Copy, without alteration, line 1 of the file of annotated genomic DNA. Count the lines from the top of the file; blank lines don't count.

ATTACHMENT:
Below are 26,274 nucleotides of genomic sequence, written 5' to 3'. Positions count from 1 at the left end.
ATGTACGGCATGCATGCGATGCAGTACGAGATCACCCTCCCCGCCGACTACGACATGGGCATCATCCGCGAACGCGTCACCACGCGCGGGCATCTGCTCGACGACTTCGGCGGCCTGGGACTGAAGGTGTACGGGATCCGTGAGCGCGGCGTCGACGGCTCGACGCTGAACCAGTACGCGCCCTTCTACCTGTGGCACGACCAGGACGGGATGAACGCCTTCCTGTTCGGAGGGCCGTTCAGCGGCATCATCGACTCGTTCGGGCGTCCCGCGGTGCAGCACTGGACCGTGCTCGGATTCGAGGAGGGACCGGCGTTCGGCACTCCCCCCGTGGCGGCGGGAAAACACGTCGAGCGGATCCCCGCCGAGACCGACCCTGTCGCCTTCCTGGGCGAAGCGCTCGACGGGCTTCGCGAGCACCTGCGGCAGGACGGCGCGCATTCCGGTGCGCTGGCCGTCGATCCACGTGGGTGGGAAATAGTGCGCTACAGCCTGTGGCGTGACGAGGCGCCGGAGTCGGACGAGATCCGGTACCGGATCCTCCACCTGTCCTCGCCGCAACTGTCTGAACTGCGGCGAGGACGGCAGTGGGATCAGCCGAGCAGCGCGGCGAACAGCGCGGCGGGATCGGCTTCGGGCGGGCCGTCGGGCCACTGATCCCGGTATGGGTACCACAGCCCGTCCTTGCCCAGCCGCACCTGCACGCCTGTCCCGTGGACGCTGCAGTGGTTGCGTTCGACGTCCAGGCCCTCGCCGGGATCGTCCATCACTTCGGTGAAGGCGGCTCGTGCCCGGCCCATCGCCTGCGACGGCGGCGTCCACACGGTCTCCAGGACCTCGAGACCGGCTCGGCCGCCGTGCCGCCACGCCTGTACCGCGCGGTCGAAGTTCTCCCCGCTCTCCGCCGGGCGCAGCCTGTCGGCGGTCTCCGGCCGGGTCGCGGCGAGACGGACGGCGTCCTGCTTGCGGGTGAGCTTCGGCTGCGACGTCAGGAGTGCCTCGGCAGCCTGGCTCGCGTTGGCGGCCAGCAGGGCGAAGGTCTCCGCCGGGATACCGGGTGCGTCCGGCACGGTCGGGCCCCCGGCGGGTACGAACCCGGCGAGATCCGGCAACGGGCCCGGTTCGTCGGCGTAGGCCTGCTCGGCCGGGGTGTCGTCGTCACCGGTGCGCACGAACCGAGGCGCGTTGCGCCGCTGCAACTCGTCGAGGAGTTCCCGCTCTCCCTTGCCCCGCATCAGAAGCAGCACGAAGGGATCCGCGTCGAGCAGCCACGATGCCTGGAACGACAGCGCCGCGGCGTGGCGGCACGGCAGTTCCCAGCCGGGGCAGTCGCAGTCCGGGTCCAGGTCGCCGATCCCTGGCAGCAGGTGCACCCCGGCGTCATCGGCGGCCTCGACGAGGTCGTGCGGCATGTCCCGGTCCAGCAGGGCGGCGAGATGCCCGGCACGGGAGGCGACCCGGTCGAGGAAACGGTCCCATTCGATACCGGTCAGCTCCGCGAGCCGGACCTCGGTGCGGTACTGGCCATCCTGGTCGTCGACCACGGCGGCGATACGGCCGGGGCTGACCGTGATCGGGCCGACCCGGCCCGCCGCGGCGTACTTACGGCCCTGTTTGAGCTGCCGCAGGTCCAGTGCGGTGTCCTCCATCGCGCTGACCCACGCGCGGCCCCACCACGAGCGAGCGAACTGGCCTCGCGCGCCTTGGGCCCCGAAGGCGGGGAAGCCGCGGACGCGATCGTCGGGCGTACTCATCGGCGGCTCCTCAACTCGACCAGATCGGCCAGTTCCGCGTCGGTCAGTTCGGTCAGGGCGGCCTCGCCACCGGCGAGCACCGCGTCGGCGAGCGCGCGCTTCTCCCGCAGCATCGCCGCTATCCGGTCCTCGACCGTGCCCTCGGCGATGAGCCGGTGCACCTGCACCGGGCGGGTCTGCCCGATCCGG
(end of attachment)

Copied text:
Below are 26,274 nucleotides of genomic sequence, written 5' to 3'. Positions count from 1 at the left end.